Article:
Olivier Ruellet blogs about the Tabula Peutingeriana (in French), which is as good an excuse as any to revisit this unusual medieval artifact. Inherited by Konrad Peutinger in 1508, the Tabula was a medieval copy of a fourth- or fifth-century map of the Roman road network. Calling it a map, though, may be a bit contentious: combined, its 11 sheets form an image 682 centimetres long and 34 centimetres wide (1:20 aspect ratio), running from Spain to India, with geographical shapes distorted beyond all proportions — bodies of water are elongated and narrow. (The section above runs from southern Italy to Syria: can you make out what’s what?) But the distance marks along each road are generally proportional; it’s been compared more than once to a diagrammatic subway map.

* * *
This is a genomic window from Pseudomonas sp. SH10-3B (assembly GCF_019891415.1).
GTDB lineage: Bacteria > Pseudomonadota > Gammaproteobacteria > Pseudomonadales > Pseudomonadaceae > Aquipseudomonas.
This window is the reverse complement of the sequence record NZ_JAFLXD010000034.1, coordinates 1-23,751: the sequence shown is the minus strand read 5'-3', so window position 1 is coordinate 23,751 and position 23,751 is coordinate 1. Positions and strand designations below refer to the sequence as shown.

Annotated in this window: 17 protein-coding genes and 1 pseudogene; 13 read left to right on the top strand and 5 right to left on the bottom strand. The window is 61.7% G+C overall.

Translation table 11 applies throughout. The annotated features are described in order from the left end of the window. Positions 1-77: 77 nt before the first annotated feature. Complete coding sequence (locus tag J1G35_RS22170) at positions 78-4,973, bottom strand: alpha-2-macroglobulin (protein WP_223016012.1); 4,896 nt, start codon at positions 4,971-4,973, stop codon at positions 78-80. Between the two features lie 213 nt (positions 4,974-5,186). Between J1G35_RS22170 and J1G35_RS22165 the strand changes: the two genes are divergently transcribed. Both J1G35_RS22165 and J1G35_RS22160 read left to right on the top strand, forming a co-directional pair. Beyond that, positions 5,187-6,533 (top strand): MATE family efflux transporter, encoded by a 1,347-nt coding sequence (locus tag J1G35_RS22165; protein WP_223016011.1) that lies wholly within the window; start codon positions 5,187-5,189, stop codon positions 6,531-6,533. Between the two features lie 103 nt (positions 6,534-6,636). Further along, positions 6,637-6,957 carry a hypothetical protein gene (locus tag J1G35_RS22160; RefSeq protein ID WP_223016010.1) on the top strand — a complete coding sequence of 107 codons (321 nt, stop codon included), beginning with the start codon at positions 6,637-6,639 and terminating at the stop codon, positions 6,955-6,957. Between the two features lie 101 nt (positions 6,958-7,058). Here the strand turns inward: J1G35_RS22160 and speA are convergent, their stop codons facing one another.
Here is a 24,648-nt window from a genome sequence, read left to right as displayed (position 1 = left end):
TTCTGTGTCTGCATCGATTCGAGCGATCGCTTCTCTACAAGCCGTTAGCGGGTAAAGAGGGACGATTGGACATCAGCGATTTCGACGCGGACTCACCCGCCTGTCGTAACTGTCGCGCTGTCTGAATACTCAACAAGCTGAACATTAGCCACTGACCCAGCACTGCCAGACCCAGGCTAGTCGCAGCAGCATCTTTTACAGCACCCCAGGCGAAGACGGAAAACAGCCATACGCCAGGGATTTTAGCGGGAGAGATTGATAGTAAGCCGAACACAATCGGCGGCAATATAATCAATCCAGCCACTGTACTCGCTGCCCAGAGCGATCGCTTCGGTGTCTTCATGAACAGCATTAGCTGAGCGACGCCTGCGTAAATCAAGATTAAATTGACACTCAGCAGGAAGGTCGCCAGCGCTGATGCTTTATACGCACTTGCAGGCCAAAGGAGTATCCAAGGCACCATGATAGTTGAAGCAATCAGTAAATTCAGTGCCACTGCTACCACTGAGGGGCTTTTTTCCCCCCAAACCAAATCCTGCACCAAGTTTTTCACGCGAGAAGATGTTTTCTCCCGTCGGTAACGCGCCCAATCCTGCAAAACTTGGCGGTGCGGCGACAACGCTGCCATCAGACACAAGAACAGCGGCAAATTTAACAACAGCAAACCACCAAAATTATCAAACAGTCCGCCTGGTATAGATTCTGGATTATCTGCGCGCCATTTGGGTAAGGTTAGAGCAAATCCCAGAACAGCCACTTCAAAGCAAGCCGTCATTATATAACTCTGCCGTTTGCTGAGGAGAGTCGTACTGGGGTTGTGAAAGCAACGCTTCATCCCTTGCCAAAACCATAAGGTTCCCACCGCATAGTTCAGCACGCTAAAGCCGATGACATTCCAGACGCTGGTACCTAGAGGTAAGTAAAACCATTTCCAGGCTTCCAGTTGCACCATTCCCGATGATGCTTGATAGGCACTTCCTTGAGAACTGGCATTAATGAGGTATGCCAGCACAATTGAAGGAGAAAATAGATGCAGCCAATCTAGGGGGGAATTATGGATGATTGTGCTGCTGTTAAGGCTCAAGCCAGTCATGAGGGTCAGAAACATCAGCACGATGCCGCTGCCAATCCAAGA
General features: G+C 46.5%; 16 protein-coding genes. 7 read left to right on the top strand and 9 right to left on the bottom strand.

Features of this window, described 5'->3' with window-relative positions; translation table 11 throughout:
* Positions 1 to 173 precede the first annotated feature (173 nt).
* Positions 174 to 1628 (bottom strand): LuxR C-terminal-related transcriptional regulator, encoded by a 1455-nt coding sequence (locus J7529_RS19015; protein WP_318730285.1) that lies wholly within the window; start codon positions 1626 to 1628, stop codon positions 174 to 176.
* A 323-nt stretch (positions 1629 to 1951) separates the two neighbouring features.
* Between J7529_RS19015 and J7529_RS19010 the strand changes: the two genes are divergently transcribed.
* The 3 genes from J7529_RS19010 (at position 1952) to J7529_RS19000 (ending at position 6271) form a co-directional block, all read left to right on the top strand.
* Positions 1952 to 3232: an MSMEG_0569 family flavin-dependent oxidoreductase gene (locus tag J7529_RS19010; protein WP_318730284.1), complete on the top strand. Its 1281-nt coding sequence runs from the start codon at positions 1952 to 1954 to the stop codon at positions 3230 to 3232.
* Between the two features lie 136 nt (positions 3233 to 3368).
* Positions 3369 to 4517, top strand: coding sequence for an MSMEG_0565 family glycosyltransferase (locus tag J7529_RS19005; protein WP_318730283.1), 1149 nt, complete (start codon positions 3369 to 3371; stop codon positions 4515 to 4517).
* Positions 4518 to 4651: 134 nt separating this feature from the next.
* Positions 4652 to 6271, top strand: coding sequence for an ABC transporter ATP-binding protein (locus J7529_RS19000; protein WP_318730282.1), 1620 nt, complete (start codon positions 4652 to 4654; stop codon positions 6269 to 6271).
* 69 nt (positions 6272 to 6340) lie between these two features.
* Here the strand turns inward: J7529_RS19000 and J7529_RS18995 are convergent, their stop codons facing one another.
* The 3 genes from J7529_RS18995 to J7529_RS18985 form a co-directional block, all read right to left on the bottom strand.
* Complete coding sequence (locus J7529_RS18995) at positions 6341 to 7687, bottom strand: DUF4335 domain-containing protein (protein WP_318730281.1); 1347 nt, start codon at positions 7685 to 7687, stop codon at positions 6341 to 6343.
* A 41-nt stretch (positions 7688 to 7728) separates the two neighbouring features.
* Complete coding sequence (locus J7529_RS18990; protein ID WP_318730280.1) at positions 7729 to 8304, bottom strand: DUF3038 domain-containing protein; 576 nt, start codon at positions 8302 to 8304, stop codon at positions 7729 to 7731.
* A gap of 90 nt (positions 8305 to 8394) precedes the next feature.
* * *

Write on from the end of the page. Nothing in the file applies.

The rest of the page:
Though the physical map is so fragile that putting it on display for a single day generated headlines, the Tabula Peutingeriana can be viewed in its entirety online here as well as here — the latter page also offering a map showing what each sheet covers. Here’s an article about the Tabula by Jona Lendering. Of course, there is always the inevitable Wikipedia entry.
Previously: Tabula Peutingeriana: One Day Only.